Loans

The Arkansas Colleges of Health Education provides financial assistance to students through federal and private loans.

Federal Student Aid

The Arkansas Colleges of Health Education has qualified to participate in programs under the Higher Education Act of 1965, as amended (HEA) and the Federal student financial assistance programs (Title IV, HEA programs).

Federal student financial assistance programs will be available to students that are eligible who attend Arkansas Colleges of Health Education in the form of Title IV, HEA Stafford Direct Loans through the William D. Ford Federal Direct Loan (Direct Loan) Program.  The Direct Loan Program is the largest federal student loan program and the lender is the U.S. Department of Education.  These loans must be repaid back with origination fees and interest charged to the student, for which additional information may be found at StudentAid.gov.

Student loans should be borrowed wisely and to pay for educational expenses at the Arkansas Colleges of Health Education.  Educational expenses may include costs for: tuition, fees, room, board, books, supplies, equipment, dependent child care expenses, transportation, and rental or purchase of a personal computer.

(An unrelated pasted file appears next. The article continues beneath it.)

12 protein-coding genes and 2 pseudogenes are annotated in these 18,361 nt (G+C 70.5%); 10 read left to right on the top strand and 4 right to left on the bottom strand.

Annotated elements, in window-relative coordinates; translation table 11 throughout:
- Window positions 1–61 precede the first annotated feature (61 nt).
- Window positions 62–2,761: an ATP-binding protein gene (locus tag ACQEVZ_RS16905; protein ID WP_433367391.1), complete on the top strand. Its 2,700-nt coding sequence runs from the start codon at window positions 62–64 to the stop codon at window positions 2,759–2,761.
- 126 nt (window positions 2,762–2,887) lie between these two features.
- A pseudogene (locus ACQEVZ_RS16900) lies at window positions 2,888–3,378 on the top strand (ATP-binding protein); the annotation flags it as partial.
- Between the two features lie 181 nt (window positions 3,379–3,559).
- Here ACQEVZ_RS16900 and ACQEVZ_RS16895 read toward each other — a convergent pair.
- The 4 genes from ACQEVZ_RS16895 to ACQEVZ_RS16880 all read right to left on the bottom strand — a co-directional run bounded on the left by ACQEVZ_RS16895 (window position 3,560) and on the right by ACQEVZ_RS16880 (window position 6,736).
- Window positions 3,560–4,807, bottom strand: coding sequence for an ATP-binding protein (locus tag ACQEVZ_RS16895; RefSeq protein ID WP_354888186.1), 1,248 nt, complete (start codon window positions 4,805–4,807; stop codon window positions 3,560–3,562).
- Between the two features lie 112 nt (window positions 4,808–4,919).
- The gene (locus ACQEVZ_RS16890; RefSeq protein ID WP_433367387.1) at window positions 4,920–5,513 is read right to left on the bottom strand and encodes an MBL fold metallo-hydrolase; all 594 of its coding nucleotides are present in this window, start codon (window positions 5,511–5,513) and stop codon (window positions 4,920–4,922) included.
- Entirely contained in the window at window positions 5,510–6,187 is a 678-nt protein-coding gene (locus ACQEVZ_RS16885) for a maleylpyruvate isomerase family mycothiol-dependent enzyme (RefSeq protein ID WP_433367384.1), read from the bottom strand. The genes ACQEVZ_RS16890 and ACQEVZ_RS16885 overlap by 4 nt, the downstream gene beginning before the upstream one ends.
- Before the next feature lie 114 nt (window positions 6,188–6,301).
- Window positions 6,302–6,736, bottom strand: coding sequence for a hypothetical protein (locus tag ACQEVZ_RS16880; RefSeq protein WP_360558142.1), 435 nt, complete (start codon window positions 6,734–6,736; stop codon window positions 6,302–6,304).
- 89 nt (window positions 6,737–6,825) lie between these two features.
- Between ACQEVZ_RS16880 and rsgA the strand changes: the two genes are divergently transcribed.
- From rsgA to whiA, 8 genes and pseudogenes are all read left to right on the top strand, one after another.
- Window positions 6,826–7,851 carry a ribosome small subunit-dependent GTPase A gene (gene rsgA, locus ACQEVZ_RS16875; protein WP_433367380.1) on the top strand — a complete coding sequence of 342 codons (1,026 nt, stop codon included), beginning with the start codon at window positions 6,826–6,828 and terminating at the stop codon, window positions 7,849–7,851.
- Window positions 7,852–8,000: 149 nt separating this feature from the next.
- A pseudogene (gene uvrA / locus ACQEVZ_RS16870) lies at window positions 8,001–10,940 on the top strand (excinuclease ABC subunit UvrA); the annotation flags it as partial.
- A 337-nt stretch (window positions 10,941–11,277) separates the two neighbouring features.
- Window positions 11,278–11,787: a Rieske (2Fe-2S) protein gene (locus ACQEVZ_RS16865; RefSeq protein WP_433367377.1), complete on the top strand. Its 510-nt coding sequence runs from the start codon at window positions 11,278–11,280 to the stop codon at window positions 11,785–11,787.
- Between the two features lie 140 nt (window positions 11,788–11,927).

Students are eligible to borrow two types of Direct Loans at ACHE:

  • Direct Unsubsidized Loans
  • Direct PLUS Loans

Direct Unsubsidized Loans

Direct Unsubsidized Loans have an annual and aggregate limit eligible that osteopathic medical students may receive.  Students may be eligible to borrow up to $47,167 per year based upon a 12-month academic calendar, but the amount will be pro-rated based upon the total number of months there are in the student’s academic calendar (10-month, 11-month and 12-month). The total outstanding aggregate eligible osteopathic medical students may borrow in Direct loans and previously borrowed Federal Family Education Loans (FFEL) is $224,000 with a maximum of Subsidized loans of $65,500.

Direct PLUS Loans

The amount of Direct PLUS Loans students may be eligible to borrow may not exceed a student’s cost of attendance minus any other financial aid they may receive for the academic year.  Students who wish to borrow a Direct PLUS Loan will apply at StudentLoans.gov.  A credit check will be performed to determine if the student has an adverse credit history.

Adverse Credit History

Students with an adverse credit history may still receive a Direct PLUS loan through one of these two options:

  1. Obtaining an endorser who does not have an adverse credit history or
  2. Documenting to the satisfaction of the U.S. Department of Education that there are extenuating circumstances relating to your adverse credit history.

Students that are approved for a PLUS loan due to adding an endorser or providing satisfactory extenuating circumstances will need to complete PLUS counseling before disbursement can occur.

Obtaining a Credit Report